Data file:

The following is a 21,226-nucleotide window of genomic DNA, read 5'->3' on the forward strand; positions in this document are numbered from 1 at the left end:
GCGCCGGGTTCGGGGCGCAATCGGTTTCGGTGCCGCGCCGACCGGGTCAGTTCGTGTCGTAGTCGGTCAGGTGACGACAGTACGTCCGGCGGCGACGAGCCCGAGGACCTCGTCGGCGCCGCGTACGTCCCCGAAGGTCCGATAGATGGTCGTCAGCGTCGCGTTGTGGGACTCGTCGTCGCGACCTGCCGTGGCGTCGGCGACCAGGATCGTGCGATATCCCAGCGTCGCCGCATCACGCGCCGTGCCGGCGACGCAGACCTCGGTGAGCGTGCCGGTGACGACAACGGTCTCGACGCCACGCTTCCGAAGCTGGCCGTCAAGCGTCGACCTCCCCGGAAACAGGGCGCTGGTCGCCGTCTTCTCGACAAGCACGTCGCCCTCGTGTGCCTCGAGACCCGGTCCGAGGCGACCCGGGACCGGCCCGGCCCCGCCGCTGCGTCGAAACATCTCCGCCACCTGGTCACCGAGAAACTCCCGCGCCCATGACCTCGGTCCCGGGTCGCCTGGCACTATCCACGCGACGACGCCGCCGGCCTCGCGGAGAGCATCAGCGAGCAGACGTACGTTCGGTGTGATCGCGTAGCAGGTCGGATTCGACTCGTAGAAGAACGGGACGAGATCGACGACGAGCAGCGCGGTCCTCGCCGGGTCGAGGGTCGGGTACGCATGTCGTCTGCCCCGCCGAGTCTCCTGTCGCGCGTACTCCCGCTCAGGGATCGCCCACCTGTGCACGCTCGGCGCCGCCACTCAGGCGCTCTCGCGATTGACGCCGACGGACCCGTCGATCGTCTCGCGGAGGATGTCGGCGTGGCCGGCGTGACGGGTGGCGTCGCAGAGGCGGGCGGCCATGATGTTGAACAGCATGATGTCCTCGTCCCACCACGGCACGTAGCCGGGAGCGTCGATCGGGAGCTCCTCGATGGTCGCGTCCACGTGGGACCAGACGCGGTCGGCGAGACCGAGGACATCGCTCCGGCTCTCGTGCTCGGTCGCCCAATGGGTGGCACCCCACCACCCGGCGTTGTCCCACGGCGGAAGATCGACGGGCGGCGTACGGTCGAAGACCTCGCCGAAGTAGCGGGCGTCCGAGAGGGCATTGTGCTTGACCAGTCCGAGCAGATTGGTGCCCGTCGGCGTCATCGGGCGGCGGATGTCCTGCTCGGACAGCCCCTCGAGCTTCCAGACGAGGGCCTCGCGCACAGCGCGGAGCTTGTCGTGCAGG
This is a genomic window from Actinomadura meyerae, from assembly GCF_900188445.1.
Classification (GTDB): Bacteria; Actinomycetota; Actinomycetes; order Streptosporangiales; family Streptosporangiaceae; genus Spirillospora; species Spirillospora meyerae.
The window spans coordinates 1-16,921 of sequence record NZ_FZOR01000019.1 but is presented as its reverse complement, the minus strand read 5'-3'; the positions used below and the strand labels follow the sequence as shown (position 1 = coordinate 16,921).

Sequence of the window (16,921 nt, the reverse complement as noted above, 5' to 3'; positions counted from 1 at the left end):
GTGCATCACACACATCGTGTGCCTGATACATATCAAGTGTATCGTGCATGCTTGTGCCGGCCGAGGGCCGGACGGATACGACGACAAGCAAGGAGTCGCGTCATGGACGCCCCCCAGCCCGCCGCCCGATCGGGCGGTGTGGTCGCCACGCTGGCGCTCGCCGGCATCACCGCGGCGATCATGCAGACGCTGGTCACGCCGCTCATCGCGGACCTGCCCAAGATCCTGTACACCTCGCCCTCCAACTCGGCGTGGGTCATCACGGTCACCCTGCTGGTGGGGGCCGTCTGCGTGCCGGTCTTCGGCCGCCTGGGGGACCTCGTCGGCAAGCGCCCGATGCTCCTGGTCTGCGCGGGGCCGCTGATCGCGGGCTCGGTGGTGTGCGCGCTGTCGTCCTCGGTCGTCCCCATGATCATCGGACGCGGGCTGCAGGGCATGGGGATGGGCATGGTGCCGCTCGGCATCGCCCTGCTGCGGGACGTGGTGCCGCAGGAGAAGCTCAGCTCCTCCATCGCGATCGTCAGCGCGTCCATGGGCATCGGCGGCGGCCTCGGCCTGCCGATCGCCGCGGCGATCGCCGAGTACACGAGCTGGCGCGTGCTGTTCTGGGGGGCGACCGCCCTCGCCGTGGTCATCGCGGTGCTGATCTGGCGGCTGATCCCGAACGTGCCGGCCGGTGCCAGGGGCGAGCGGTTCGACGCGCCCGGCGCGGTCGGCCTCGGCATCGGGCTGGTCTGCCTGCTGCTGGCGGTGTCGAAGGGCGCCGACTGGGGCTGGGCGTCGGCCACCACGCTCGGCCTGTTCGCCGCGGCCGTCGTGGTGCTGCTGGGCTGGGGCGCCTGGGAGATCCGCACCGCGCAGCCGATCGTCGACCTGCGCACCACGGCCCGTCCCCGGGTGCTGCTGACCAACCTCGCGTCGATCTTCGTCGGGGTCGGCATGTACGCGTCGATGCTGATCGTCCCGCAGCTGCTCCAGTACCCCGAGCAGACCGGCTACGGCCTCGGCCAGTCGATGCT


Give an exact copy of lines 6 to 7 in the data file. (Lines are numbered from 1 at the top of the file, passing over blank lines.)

Sequence of the window (16,921 nt, the reverse complement as noted above, 5' to 3'; positions counted from 1 at the left end):
GTGCATCACACACATCGTGTGCCTGATACATATCAAGTGTATCGTGCATGCTTGTGCCGGCCGAGGGCCGGACGGATACGACGACAAGCAAGGAGTCGCGTCATGGACGCCCCCCAGCCCGCCGCCCGATCGGGCGGTGTGGTCGCCACGCTGGCGCTCGCCGGCATCACCGCGGCGATCATGCAGACGCTGGTCACGCCGCTCATCGCGGACCTGCCCAAGATCCTGTACACCTCGCCCTCCAACTCGGCGTGGGTCATCACGGTCACCCTGCTGGTGGGGGCCGTCTGCGTGCCGGTCTTCGGCCGCCTGGGGGACCTCGTCGGCAAGCGCCCGATGCTCCTGGTCTGCGCGGGGCCGCTGATCGCGGGCTCGGTGGTGTGCGCGCTGTCGTCCTCGGTCGTCCCCATGATCATCGGACGCGGGCTGCAGGGCATGGGGATGGGCATGGTGCCGCTCGGCATCGCCCTGCTGCGGGACGTGGTGCCGCAGGAGAAGCTCAGCTCCTCCATCGCGATCGTCAGCGCGTCCATGGGCATCGGCGGCGGCCTCGGCCTGCCGATCGCCGCGGCGATCGCCGAGTACACGAGCTGGCGCGTGCTGTTCTGGGGGGCGACCGCCCTCGCCGTGGTCATCGCGGTGCTGATCTGGCGGCTGATCCCGAACGTGCCGGCCGGTGCCAGGGGCGAGCGGTTCGACGCGCCCGGCGCGGTCGGCCTCGGCATCGGGCTGGTCTGCCTGCTGCTGGCGGTGTCGAAGGGCGCCGACTGGGGCTGGGCGTCGGCCACCACGCTCGGCCTGTTCGCCGCGGCCGTCGTGGTGCTGCTGGGCTGGGGCGCCTGGGAGATCCGCACCGCGCAGCCGATCGTCGACCTGCGCACCACGGCCCGTCCCCGGGTGCTGCTGACCAACCTCGCGTCGATCTTCGTCGGGGTCGGCATGTACGCGTCGATGCTGATCGTCCCGCAGCTGCTCCAGTACCCCGAGCAGACCGGCTACGGCCTCGGCCAGTCGATGCT